Pilon: Well, it depends. On Black Friday, Monopoly and a lot of Hasbro board games are deeply, deeply discounted. And a huge percentage of board game sales happen in November to December. Plus there are so many of these sets in circulation. Used ones are ubiquitous at garage sales now. If you wanted a traditional set, you could get it for, I don’t know $5, $10. Not a lot. But they revamp these brands every couple years. And the game also lives on the iPad and the iPhone with the more traditional world set, where you still have money. It’s not quite as fun as physically handing out the cash. But there are other versions out there for sure, that are cheaper.
[email protected]: Even not having the “cash” in there, the game will still offer kids and teens some financial literacy education. It’s just going to be a little bit different, correct?
Ramani: I agree. I’m sure it’s going to be very interesting and novel at first. Having the concrete dollar bills there, having the money that you can work with, is really important. The numbers that might show up on the screen, that you use with the cards, are going to be really abstract for younger kids to understand.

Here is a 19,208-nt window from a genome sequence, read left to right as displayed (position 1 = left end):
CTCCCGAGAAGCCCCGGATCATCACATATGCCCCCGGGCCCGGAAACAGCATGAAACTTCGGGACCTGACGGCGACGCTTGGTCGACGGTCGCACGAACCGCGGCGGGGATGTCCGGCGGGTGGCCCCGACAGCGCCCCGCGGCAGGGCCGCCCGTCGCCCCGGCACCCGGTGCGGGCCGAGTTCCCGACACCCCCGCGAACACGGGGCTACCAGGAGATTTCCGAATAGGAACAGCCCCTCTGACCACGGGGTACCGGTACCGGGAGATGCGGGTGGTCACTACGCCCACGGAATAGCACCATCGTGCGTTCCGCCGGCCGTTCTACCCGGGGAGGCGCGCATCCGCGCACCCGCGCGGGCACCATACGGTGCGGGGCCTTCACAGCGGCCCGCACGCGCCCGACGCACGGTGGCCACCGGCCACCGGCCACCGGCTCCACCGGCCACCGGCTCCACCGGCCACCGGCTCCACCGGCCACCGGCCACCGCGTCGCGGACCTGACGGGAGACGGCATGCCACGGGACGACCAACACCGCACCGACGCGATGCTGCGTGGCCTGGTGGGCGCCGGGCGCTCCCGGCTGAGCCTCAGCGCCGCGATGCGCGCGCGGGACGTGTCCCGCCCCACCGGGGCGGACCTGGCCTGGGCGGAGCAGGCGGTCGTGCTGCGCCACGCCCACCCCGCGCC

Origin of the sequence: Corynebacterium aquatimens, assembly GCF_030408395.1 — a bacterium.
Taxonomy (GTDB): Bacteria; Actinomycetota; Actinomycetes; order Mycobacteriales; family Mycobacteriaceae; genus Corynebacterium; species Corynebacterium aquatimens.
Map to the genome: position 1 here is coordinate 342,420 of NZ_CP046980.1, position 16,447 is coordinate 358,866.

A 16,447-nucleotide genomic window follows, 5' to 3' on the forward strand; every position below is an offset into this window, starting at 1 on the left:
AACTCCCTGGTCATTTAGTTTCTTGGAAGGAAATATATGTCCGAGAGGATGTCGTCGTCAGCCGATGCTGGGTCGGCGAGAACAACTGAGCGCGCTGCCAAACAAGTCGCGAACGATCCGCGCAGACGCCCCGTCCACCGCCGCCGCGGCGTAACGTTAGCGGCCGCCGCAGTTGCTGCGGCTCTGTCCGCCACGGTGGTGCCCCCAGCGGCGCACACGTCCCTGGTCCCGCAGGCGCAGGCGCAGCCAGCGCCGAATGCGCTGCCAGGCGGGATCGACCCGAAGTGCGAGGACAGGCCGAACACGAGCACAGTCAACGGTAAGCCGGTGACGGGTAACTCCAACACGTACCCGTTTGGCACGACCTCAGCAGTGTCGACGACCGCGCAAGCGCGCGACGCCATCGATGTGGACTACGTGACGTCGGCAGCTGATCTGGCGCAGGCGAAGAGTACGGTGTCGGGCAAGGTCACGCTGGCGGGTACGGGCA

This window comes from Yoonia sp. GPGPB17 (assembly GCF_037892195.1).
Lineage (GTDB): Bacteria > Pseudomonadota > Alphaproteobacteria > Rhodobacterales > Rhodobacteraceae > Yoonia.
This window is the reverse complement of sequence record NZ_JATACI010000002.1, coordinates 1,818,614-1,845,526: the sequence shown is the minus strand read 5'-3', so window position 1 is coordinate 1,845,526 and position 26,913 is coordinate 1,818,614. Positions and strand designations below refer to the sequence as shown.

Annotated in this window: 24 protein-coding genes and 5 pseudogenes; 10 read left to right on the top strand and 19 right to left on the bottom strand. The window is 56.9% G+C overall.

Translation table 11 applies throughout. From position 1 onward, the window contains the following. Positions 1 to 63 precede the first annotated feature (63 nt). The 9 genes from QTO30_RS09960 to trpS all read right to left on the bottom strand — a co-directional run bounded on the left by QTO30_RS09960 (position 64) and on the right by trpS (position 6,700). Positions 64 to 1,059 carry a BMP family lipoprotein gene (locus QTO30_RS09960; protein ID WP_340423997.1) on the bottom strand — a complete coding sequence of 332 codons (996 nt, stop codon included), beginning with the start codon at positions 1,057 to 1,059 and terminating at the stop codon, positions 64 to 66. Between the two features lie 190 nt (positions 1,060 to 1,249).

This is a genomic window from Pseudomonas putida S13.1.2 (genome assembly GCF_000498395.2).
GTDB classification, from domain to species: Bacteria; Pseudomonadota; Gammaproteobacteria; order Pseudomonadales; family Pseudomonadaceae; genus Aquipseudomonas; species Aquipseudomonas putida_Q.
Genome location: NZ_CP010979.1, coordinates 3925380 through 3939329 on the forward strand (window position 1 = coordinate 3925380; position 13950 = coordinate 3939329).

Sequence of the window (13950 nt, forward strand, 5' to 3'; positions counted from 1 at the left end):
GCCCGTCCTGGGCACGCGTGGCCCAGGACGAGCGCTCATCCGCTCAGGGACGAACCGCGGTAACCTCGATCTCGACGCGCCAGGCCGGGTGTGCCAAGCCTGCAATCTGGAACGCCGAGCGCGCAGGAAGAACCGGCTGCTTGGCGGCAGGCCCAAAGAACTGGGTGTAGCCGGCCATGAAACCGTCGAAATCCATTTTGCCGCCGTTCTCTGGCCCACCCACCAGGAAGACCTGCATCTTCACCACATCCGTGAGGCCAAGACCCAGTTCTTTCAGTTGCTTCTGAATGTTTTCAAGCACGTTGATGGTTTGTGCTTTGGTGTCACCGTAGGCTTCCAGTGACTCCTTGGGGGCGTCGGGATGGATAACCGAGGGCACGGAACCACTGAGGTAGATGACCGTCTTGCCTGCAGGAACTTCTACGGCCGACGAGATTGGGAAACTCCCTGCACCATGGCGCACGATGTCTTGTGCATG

Having concrete cues about the money and how much you need, and how much you have, is really important for kids if you’re trying to teach them about the worth and how much things cost … and what’s more and less than other things. There will still be opportunities there, with the card and the electronic billing and talking about these kinds of things. But removing the concrete materials is going to make it harder for lots of kids to understand.
[email protected]: From what I understand, there also is the possibility of raising and lowering the prices of the properties. So, in some respects, this is going to be a little bit more of a learning process about wealth in general.
Ramani: Absolutely. And I think that will definitely add an interesting component to it. But it might depend on how old the kids are. For younger kids, that element’s going to be really challenging, I would imagine. Even for adults, right? But for older kids, perhaps maybe it’ll make an interesting piece of financial information to talk about while they’re playing the game.
[email protected]: What are some of the other changes they made? We’ve talked about debit cards, and that they’re going to have a scanner. Did they change any of the properties?
Pilon: Those are the biggest changes. As far as